Having said all that, I didn't really intend to say all that this morning. I was thinking about talking about life purpose in a more general way. However, I guess I needed to process this concept of personal purpose as a relationship priority before really embracing it. And moving on, we are also really here to talk about food for the body as well as for the soul...
Entree #1 - Pinto Bean Mole Chili. I got the idea for this entree from the last page of the Vegetarian Times where they interviewed Joe Yonan, food editor of the Washington Post. The question posed was "What are some of the BFFs of the food world?" His answer was pinto beans and cinnamon. Then he described a recipe (but didn't actually give the recipe) for a soup with pinto beans and poblano chilies, spiced with cinnamon. After surfing around the internet, I found this recipe with two types of chilis, sweet squash or pumpkin (reviewer suggested change), chocolate, and orange flavors added to the pinto/cinnamon yumfest. *GF, soy-free
Entree #2 - Raw Minty Pea & Spinach Soup. So the family that I work for has a beautiful vegetable garden. In this garden they had planted many things, including peas. Well the peas went CRAZY. They grew 10 feet tall and produced thousands (or so it seemed) of pods. Since the weather here is getting HOT, it was time to pull out said crazy pea plants. I decided to be a good neighbor and help them out by taking at least 500 of the thousand fresh peas off their hands. Fresh produce, yay! Oh wait, we have to pick and shell all those peas... In our world of packaged food it is so easy to forget what goes into growing, picking, and cleaning for-real garden fresh veggies. Hopefully all goes well and we will all love this soup. Fresh peas, fresh spinach, a few cashews, a handful of mint - meet my new Vitamix. *GF, soy-free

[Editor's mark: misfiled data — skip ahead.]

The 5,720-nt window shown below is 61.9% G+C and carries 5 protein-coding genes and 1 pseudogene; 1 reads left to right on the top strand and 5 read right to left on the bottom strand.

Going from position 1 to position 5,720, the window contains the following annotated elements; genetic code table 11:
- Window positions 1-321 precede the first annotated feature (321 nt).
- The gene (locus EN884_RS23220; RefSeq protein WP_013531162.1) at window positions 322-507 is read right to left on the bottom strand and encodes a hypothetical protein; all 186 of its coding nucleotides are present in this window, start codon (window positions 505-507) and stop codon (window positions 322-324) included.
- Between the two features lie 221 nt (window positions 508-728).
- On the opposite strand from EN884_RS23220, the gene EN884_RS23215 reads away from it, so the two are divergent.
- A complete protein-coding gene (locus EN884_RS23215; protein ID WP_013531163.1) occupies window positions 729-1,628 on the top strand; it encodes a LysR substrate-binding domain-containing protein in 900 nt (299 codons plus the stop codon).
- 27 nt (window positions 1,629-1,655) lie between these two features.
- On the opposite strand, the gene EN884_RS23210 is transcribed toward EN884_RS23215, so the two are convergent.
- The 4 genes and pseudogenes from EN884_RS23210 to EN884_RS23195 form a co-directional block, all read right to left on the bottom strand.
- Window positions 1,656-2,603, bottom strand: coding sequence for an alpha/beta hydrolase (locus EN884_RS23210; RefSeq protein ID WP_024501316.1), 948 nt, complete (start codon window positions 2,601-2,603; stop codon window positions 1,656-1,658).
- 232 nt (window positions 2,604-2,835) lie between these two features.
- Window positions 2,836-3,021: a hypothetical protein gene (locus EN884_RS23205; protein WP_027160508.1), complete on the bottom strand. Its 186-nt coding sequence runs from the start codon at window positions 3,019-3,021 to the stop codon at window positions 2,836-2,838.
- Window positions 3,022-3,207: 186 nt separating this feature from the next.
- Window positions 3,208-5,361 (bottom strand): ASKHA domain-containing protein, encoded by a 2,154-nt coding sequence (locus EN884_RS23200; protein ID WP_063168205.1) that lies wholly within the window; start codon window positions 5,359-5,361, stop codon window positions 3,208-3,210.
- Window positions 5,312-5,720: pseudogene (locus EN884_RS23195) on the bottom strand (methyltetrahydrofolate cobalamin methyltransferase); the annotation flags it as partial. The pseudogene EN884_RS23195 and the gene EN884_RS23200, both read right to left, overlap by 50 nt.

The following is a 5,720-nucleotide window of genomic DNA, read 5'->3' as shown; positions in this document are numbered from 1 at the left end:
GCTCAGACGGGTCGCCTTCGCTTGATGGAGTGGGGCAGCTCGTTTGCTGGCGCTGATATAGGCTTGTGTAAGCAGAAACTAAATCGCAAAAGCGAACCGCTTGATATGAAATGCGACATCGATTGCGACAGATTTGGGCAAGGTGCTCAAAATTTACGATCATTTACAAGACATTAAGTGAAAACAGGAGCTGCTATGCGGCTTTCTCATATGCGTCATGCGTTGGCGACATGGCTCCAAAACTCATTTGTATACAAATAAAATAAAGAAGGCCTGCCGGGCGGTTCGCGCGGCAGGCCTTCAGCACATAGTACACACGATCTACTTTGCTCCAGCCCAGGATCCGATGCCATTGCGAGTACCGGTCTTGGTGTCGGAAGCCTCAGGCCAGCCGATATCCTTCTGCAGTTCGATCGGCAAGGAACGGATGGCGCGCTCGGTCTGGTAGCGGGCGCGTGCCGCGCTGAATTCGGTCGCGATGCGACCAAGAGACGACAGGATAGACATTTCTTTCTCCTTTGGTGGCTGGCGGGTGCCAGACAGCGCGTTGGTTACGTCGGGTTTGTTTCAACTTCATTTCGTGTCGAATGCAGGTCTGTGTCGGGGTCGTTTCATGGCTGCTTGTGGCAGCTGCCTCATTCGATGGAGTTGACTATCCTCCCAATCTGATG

Tortilla Chips with Soy Sauce & Lime- $3 I have had a couple of packages of my favorite tortillas hanging out in my freezer for a while. They looked so sad there, just waiting to be made into something wonderful. My usual homemade baked tortilla chips are pretty wonderful. You cut 'em up, bake 'em up, and spray 'em with soy sauce while they are hot. This tastes AWESOME and has zero fat. I just found a recipe that gave me the idea of how to flavor them with a "hint of lime" too. AWESOMENESS squared.
Crispy Carob Nut Butter Treats - $3 So speaking of cookbooks, I broke out another rarely used one. This one is called How it all Vegan! and has a great collection of desserts. I will be using Carob for these lovely childhood throwbacks because I have a couple of customers who can't do chocolate for some reason (must be bad karma!). For those of you who say you don't like carob, don't think of it as a wannabe chocolate substitute, but as its very own and dignified flavor. If a perception adjustment doesn't work for you and you feel like you just gotta have chocolate, email me & we'll talk. *GF, soy-free